12. A unitary structure bottle carrier as set forth in claim 11 wherein the body has a substantially flat top and the collars depend from the underside of said body.

13. A unitary structure bottle carrier as set forth in claim 12 wherein the body has reinforcing ribs on its underside at its margins and connecting the collars and margins.

14. A unitary structure bottle carrier as set forth in claim 11 wherein the collars have bores forming the openings of the body and conforming to the contour of the neck portions of the bottles.

15. A unitary structure bottle carrier as set forth in claim 11 wherein the collars have bores forming the openings of the body and conforming to the contour of the heads of the bottles, and means at the lower portion of each collar for supporting a bottle by its head with its cap substantially flush with the upper surface of said body.

16. A unitary structure bottle carrier as set forth in claim 11 wherein the collars have bores forming the openings of the body, the lower portions of the bores being enlarged to facilitate the insertion of bottles therein by longitudinal movement of the bottles toward said body.

17. A bottle carrier embodying a hollow frustoconical part with a diameter at the smaller upper end less than that of the enlarged neck portion of a bottle intended to be carried, said part having opposed sides resiliently connected and adapted to be flexed apart for the reception of the bottle neck by forcibly spreading the sides by relative axial insertion of the enlarged neck portion of the bottle and automatically to contract into position below said enlarged portion, said frusto-conical part having an open top and adapted to expose fully the top part of the inserted bottle.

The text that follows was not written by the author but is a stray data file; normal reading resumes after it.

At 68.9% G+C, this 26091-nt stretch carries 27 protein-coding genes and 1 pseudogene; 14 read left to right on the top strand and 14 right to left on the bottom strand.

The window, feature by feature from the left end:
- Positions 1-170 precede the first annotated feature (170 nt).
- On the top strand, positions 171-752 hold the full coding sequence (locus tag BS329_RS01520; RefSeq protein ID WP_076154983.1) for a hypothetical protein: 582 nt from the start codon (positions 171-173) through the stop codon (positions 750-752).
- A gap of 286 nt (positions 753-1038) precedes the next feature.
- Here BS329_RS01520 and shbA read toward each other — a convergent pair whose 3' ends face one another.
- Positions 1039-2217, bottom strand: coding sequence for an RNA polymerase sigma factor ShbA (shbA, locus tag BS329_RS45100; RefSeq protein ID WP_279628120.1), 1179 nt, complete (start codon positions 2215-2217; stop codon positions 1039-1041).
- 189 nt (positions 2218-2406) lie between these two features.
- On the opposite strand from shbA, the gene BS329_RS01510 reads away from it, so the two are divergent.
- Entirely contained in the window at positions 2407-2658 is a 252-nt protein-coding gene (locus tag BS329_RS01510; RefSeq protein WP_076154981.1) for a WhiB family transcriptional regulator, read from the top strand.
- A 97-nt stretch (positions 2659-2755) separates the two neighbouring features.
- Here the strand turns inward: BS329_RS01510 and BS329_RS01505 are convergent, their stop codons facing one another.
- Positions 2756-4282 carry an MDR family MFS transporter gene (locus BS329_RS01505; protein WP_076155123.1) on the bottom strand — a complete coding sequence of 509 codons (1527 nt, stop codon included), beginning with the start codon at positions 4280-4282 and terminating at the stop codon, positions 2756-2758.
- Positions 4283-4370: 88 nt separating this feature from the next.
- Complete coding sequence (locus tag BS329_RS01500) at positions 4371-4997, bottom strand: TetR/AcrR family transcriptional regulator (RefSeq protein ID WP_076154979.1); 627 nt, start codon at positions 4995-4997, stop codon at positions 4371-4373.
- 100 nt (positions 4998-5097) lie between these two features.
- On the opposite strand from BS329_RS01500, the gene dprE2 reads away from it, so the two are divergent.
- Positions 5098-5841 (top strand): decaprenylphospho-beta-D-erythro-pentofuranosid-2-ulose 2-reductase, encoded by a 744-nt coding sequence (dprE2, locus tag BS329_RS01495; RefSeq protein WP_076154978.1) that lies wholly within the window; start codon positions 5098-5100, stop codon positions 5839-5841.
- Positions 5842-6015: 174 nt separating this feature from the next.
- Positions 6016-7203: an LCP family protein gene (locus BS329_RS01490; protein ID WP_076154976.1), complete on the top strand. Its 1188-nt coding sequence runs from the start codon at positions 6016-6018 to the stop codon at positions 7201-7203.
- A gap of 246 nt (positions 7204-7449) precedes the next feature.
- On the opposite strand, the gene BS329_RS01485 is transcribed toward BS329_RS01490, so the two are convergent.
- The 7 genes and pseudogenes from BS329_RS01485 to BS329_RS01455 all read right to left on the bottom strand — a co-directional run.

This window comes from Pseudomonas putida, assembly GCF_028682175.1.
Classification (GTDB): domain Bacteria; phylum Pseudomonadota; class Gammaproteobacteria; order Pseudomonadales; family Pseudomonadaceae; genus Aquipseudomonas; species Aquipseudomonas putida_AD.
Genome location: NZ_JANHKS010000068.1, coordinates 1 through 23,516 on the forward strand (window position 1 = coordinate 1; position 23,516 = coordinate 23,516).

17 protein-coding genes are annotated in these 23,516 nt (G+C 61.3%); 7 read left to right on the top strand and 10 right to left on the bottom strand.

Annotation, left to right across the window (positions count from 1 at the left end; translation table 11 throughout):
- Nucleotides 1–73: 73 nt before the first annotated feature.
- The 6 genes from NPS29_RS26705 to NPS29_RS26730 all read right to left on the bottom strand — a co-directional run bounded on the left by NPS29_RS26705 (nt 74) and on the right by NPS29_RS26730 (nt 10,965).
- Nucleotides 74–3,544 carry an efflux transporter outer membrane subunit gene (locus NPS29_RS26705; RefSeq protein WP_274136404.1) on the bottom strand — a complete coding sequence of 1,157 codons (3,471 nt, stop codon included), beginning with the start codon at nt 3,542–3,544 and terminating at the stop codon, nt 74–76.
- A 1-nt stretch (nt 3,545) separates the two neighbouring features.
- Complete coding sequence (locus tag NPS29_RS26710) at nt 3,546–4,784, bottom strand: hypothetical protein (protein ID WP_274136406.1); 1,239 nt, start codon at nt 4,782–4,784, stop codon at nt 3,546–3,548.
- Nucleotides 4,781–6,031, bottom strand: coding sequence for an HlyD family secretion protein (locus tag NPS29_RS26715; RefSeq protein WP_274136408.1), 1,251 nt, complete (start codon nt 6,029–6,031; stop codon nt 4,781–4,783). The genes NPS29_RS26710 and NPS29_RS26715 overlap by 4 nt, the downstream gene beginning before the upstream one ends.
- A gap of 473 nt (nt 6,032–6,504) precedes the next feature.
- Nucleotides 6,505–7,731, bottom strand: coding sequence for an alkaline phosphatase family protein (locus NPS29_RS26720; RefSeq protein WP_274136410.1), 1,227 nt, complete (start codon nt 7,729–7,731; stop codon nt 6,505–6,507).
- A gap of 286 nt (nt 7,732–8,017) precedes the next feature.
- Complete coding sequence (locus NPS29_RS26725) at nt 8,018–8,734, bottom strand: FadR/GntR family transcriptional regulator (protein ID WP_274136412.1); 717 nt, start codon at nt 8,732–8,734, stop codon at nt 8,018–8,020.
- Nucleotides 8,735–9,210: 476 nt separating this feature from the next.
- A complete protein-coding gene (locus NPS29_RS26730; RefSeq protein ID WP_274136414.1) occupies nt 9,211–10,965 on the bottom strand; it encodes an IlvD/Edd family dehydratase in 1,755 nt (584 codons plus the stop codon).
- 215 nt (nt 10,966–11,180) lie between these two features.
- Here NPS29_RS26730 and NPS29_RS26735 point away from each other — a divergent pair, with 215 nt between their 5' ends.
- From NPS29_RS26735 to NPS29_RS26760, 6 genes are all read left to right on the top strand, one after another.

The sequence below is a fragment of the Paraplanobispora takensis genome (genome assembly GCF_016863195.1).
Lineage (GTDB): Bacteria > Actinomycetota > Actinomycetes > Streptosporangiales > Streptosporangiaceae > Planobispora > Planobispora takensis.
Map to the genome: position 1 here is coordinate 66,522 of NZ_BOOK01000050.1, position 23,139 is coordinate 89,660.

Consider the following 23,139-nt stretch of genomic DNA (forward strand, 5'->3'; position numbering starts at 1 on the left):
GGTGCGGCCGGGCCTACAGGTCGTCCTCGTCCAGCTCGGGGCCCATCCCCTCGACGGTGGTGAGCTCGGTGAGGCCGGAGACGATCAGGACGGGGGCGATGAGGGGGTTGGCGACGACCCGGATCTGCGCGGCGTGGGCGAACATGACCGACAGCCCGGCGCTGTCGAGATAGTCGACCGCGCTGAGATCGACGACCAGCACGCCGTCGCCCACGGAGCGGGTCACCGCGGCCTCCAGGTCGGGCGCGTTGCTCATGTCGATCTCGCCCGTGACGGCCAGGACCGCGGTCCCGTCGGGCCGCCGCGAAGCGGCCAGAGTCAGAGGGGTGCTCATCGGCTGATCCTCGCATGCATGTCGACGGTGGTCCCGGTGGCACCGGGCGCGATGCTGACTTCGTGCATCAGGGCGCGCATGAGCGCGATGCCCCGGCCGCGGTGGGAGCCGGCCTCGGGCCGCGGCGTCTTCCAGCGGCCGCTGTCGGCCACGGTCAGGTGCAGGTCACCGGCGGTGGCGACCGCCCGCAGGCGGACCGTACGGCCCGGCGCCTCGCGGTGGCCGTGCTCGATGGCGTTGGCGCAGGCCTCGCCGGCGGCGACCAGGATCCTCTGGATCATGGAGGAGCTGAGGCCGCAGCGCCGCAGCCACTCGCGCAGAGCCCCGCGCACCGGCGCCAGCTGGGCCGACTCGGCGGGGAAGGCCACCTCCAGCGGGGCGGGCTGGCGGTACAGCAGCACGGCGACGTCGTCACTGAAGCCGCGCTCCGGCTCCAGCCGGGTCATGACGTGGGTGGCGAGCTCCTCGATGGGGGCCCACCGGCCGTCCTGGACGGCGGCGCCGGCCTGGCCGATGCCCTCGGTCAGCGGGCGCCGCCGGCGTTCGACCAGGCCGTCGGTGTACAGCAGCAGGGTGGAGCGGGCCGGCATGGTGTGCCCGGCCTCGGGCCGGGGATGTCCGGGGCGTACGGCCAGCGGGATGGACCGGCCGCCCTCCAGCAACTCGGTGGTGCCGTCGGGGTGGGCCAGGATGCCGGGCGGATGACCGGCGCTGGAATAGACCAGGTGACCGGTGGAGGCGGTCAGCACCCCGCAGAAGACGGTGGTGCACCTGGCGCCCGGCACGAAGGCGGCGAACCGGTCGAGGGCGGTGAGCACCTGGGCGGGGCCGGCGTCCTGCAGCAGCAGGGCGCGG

18. A bottle carrier embodying a frame including a carrying handle, a plurality of bottle supporting elements each comprising a hollow open top frusto-conical part with a diameter at the smaller upper end less than that of the enlarged neck portion of a bottle intended to be carried, said part having opposed sides resiliently connected and adapted to be flexed apart for the reception of the bottle neck and automatically to contract into position below said enlarged portion with the upper end of the bottle completely exposed.

19. A bottle carrier embodying a hollow open top split frusto-conical part having an outer open slot and arc-shaped sides the diameter at the smaller upper end between the opposed arc-shaped sides being normally less than that of the upper enlarged neck portion of a bottle intended to be carried, said sides being capable of being resiliently flexed apart by the axial reception of the bottle through the larger open bottom end of said conical part and to contract automatically into bottle supporting position below the enlarged neck portion with the upper end of the bottle completely exposed.